Anyone who has been on what is known as Lookout mountain, a high point between the mouth of Wolf river and the Missouri, which commands the finest view in all directions of any point in the state of Kansas, will readily recognize that Renoudiere's description applies to this locality. To the south in the direction of Highland and Severance, is what was once a fine prairie country but now covered with productive farms, while to the north the chain of rugged bluffs, which bounds the Missouri river on the west, rises abruptly. When I first came to Doniphan county, fifty years ago, Wolf river emptied into the Missouri river from the north more than a mile below where it does now, running parallel with the Missouri from near the old Rock Ford, where S. F. French now lives. From this point Wolf river valley cannot be seen. What is called the Devil's Backbone, a lateral spur which puts out from Lookout mountain, shuts it out from view at the Great Bend near Willow Springs school house, and Indian creek, which has its source near the old Presbyterian mission and Great Nemaha agency, could be easily mistaken for Wolf river coming in from the north.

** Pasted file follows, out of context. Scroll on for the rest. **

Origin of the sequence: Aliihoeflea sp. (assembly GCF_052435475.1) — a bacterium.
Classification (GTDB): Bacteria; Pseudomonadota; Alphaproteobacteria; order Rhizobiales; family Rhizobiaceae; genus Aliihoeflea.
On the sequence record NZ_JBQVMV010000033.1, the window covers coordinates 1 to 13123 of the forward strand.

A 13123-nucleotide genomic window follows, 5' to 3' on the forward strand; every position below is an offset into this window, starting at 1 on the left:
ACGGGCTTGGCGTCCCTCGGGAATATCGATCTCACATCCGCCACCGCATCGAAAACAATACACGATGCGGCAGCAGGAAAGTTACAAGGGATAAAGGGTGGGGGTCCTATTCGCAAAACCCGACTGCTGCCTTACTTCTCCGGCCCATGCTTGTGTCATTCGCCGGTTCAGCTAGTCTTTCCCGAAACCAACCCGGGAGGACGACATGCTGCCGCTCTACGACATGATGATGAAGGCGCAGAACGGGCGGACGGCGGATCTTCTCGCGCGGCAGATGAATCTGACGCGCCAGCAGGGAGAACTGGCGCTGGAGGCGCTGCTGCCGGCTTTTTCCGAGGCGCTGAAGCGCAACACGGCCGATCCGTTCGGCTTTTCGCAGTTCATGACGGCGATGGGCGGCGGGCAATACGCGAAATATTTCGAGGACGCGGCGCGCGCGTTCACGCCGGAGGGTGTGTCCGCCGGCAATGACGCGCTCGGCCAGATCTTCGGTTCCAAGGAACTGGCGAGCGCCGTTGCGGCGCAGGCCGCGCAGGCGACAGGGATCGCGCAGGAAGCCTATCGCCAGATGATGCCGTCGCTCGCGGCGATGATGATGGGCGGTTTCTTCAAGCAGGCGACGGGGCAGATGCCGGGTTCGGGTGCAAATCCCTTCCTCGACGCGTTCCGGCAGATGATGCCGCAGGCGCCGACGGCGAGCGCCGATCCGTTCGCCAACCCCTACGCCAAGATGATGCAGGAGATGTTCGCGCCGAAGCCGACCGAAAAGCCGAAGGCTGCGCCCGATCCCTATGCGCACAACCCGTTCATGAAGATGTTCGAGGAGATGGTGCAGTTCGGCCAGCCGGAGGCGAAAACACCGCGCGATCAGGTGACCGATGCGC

Having disposed of this feature of the subject, let us examine more tangible evidence, that this was the abiding place of these old settlers at a remote period of time, when they were a numerous and war-like tribe, and their dominion probably extended from the Great Nemaha river along the boundary between Kansas and Nebraska south to the Kansas river and westward to the Republican and Smoky Hill rivers.

Stone axes, spear heads, flint arrow points and broken fragments of primitive pottery are scattered over a scope of country, extending south from the mouth of Wolf river to Eagle Springs and westward along the Wolf river valley north of Highland Station on the Burlington and Missouri River railroad and southeast to the old town site of Lafayette on the Missouri river, now occupied as a fruit farm by Levi Kunkle. At Eagle Springs these implements are found covered up in some instances six or eight feet under ground. In these places heaps of ashes, burnt stones, bones of wild animals and shells of mussels are always found.

In removing a large mound for the foundation of the hotel at Eagle Springs, these evidences of the country having been inhabited in prehistoric times were unearthed eight feet under ground.

It is a well known fact that the Kansas Indians, like the Sioux, divided up into bands and had their villages in different localities, and the evidences I have noted show that, at least, a very large band of them was located here, perhaps long before Bourgmont's visit in 1724, nearly two hundred years after Columbus discovered the New World, peopled with a race whose appearance on this continent is yet shrouded in mystery.